Scientific RepoRts | 7: 190 | DOI:10.1038/s41598-017-00250-4
misexpression is associated with
Alzheimer’s disease progression
& Thomas P. Sakmar
Recent reports show transcription preference for long genes in neuronal tissues compared with non-
neuronal tissues, and a gene-length dependent change in expression in the neurodevelopmental
disease Rett syndrome (RTT). Whether the gene-length dependent changes in expression seen in
RTT might also be seen in neurodegenerative diseases is not yet known. However, a reasonable
hypothesis is that similar eects might be seen in neurodegenerative diseases as well as in RTT since
a common general feature of both illnesses involves progressive dysfunction of synapses. Here, we
demonstrate a clear length-dependent gene misexpression in the most prevalent neurodegenerative
disease, Alzheimer’s disease. We show that the eect is associated with disease progression and can be
attributed specically to neurons. In particular, we observed gene length-dependent down regulation
on the level of the whole tissue and gene length-dependent up regulation on the level of single cells.
Our analysis shows that a gene-length eect on expression can be found in degenerative neurological
illnesses, such as Alzheimer’s disease. Additional investigation to elucidate the precise mechanism
underlying gene-length dependent changes in expression is warranted.
A recent study by Gabel et al.
showed misexpression of long genes in the Rett syndrome (RTT), a devastating
neurodevelopmental disease caused mainly by mutations in the gene for MECP2 (methyl CpG binding protein 2)
Evidence was presented for the involvement of DNA-methylation in this process. To the best of our knowledge,
this is the only study as of today that shows misexpression of long genes in a human brain condition. Given that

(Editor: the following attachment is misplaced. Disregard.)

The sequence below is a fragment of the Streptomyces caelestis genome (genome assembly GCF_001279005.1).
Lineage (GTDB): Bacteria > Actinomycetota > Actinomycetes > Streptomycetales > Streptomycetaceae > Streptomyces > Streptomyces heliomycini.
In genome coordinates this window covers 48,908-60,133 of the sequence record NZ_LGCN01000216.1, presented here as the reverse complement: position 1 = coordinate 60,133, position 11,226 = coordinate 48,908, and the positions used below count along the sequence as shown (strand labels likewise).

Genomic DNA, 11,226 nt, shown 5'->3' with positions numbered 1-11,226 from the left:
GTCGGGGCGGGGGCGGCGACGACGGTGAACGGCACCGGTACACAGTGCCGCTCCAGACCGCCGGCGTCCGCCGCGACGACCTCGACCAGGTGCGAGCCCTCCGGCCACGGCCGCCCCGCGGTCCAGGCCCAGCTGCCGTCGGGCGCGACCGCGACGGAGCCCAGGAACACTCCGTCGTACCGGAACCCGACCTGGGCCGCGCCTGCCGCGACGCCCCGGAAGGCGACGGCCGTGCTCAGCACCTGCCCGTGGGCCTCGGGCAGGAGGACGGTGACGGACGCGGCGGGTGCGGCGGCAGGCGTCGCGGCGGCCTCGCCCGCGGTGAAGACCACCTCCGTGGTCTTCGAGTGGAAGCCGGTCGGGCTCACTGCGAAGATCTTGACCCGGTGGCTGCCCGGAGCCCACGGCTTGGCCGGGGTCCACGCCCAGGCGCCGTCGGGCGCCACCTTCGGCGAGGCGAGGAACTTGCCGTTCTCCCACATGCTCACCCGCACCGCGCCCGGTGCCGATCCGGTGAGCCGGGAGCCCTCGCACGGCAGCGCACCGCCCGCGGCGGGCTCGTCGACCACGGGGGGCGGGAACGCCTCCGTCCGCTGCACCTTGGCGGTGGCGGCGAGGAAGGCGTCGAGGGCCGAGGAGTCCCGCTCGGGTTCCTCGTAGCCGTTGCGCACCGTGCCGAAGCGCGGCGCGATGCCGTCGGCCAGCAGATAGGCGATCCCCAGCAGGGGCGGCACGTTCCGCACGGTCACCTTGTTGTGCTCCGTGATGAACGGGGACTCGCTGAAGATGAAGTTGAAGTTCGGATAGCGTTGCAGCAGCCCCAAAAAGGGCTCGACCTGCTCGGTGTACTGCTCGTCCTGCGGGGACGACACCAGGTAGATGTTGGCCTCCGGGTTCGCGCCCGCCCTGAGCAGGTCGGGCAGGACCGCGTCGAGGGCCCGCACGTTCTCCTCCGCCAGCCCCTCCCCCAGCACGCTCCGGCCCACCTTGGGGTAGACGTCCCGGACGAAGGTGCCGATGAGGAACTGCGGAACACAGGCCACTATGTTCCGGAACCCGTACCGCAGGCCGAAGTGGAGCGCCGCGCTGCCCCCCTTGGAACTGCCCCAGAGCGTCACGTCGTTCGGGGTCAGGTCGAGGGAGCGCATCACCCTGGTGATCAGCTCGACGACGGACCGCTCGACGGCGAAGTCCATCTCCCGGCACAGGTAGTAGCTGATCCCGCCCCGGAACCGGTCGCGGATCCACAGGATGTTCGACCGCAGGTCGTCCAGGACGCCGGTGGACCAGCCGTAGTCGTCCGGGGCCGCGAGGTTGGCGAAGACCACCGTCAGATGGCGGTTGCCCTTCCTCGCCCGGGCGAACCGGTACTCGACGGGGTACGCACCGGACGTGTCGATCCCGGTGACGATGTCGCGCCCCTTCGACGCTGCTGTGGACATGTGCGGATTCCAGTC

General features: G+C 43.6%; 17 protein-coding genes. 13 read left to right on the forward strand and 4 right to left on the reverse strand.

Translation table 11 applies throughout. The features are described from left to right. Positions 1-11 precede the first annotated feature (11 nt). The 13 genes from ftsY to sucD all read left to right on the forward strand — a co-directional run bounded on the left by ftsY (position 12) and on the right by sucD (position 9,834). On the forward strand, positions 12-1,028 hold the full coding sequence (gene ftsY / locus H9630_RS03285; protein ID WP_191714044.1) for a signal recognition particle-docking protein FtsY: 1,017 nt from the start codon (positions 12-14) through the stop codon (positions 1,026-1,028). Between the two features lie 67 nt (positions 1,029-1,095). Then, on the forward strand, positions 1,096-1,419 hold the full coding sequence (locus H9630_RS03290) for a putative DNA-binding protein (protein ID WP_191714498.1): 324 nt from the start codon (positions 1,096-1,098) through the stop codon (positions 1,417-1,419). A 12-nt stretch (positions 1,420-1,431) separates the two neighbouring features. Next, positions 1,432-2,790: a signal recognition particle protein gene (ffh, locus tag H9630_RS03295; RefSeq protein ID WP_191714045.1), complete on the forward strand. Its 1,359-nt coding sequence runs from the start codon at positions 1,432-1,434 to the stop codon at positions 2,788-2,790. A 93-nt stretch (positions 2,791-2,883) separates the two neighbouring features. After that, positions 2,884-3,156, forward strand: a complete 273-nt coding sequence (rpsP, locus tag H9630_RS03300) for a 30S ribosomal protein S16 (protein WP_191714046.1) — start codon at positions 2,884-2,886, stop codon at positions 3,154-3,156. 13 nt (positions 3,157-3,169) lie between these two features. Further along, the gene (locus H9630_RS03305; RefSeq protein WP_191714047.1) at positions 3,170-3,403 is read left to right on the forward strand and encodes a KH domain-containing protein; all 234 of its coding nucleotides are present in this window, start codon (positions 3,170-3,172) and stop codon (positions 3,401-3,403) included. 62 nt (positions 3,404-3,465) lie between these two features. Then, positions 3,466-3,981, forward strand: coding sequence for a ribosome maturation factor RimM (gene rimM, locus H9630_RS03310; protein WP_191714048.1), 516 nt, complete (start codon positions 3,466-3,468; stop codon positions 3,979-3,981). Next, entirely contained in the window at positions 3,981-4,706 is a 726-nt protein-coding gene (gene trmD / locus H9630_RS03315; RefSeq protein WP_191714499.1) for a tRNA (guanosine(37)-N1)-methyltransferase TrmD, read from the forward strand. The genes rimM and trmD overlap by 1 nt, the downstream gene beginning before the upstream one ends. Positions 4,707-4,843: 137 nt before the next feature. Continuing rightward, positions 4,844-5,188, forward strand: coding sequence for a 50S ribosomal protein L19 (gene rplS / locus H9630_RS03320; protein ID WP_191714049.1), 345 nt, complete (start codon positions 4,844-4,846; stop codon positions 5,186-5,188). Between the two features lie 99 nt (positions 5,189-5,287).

the literature on length-dependent gene expression points at increased expression of long genes in neurons
and that neurons die in neurodegenerative diseases
, we hypothesized that this eect should also be evident in
neurodegeneration in addition to neurodevelopmental conditions. Further support for this hypothesis also comes
from ndings on a class of enzymes that relieve supercoiling during DNA transcription, for example topoisomer-
ases. ese enzymes are associated with synaptic function
and are implicated in a variety of brain disorders
including neurodegenerative disorders
. To investigate the involvement of this eect in neurodegeneration, we
studied available datasets of the most common neurodegenerative disease, Alzheimer’s disease (AD).
In principle, length-dependent gene expression eects might be measured at the level of whole tissues, or
at the level of specic cell populations within a tissue. e former usually, though not necessarily, points at a
dierence in cell composition while the latter points at dierent transcriptional characteristics of one cell type
compared to another.
Still no clear statistical framework exists to measure gene-length dependent eects in samples. We therefore
implemented two statistical approaches in analyzing our observations. We compared the 95% condence inter-
vals of Bootstrap resampling with replacement for the measured data and performed a threshold-dependent
analysis that calls for dierentially expressed genes. Our results show clear gene-length dependent misexpression
in AD at both the whole tissue level and the cell specic levels and clear association with disease progression.
Results and Discussion
While previous studies reported a gene-length dependent expression based on analysis of whole tissues from
mouse and human samples, and separately based on single-cell analysis from cell lines
, we searched for this
eect in specic cell populations from adult human brain dataset that includes 466 cells (GSE67835
), to examine
Laboratory of Chemical Biology and Signal Transduction, The Rockefeller University, 1230 York Ave., New York,
NY, 10065, USA.
Department of Neurobiology, Care Sciences and Society, Division for Neurogeriatrics, Center for
Alzheimer Research, Karolinska Institutet, 141 57, Huddinge, Sweden. Correspondence and requests for materials
should be addressed to S.B. (email: email@example.com) or T.P.S. (email: firstname.lastname@example.org)
Received: 1 December 2016
Accepted: 15 February 2017
Published: xx xx xxxx